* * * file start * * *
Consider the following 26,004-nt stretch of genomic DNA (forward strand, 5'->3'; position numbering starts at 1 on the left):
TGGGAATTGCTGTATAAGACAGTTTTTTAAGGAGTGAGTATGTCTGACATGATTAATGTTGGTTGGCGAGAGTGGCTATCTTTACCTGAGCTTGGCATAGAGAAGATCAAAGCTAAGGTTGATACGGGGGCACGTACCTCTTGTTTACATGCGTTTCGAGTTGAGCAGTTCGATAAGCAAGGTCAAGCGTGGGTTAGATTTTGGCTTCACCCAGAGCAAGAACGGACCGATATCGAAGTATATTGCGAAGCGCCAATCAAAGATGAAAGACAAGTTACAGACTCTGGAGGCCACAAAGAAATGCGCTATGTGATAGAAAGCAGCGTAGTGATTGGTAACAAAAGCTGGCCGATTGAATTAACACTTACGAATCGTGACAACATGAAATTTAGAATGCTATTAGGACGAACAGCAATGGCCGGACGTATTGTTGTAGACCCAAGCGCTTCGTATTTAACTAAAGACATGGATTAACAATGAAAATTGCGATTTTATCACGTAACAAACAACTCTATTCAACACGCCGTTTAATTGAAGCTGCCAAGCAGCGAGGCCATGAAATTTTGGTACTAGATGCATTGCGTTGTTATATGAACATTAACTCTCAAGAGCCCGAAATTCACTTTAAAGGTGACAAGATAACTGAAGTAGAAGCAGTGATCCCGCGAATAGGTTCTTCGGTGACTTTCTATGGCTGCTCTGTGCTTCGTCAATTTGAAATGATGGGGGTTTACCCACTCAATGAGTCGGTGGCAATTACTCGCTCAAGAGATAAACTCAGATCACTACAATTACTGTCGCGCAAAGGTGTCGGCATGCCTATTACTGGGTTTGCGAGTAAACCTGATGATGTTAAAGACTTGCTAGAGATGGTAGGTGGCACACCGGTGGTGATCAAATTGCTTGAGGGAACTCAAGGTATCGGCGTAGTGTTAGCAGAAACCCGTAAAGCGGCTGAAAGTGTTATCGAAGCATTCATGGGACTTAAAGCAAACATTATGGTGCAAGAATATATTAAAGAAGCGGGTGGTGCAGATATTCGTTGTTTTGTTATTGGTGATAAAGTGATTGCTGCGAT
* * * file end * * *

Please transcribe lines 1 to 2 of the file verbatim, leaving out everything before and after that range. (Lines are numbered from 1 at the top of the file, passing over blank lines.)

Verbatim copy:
Consider the following 26,004-nt stretch of genomic DNA (forward strand, 5'->3'; position numbering starts at 1 on the left):
TGGGAATTGCTGTATAAGACAGTTTTTTAAGGAGTGAGTATGTCTGACATGATTAATGTTGGTTGGCGAGAGTGGCTATCTTTACCTGAGCTTGGCATAGAGAAGATCAAAGCTAAGGTTGATACGGGGGCACGTACCTCTTGTTTACATGCGTTTCGAGTTGAGCAGTTCGATAAGCAAGGTCAAGCGTGGGTTAGATTTTGGCTTCACCCAGAGCAAGAACGGACCGATATCGAAGTATATTGCGAAGCGCCAATCAAAGATGAAAGACAAGTTACAGACTCTGGAGGCCACAAAGAAATGCGCTATGTGATAGAAAGCAGCGTAGTGATTGGTAACAAAAGCTGGCCGATTGAATTAACACTTACGAATCGTGACAACATGAAATTTAGAATGCTATTAGGACGAACAGCAATGGCCGGACGTATTGTTGTAGACCCAAGCGCTTCGTATTTAACTAAAGACATGGATTAACAATGAAAATTGCGATTTTATCACGTAACAAACAACTCTATTCAACACGCCGTTTAATTGAAGCTGCCAAGCAGCGAGGCCATGAAATTTTGGTACTAGATGCATTGCGTTGTTATATGAACATTAACTCTCAAGAGCCCGAAATTCACTTTAAAGGTGACAAGATAACTGAAGTAGAAGCAGTGATCCCGCGAATAGGTTCTTCGGTGACTTTCTATGGCTGCTCTGTGCTTCGTCAATTTGAAATGATGGGGGTTTACCCACTCAATGAGTCGGTGGCAATTACTCGCTCAAGAGATAAACTCAGATCACTACAATTACTGTCGCGCAAAGGTGTCGGCATGCCTATTACTGGGTTTGCGAGTAAACCTGATGATGTTAAAGACTTGCTAGAGATGGTAGGTGGCACACCGGTGGTGATCAAATTGCTTGAGGGAACTCAAGGTATCGGCGTAGTGTTAGCAGAAACCCGTAAAGCGGCTGAAAGTGTTATCGAAGCATTCATGGGACTTAAAGCAAACATTATGGTGCAAGAATATATTAAAGAAGCGGGTGGTGCAGATATTCGTTGTTTTGTTATTGGTGATAAAGTGATTGCTGCGAT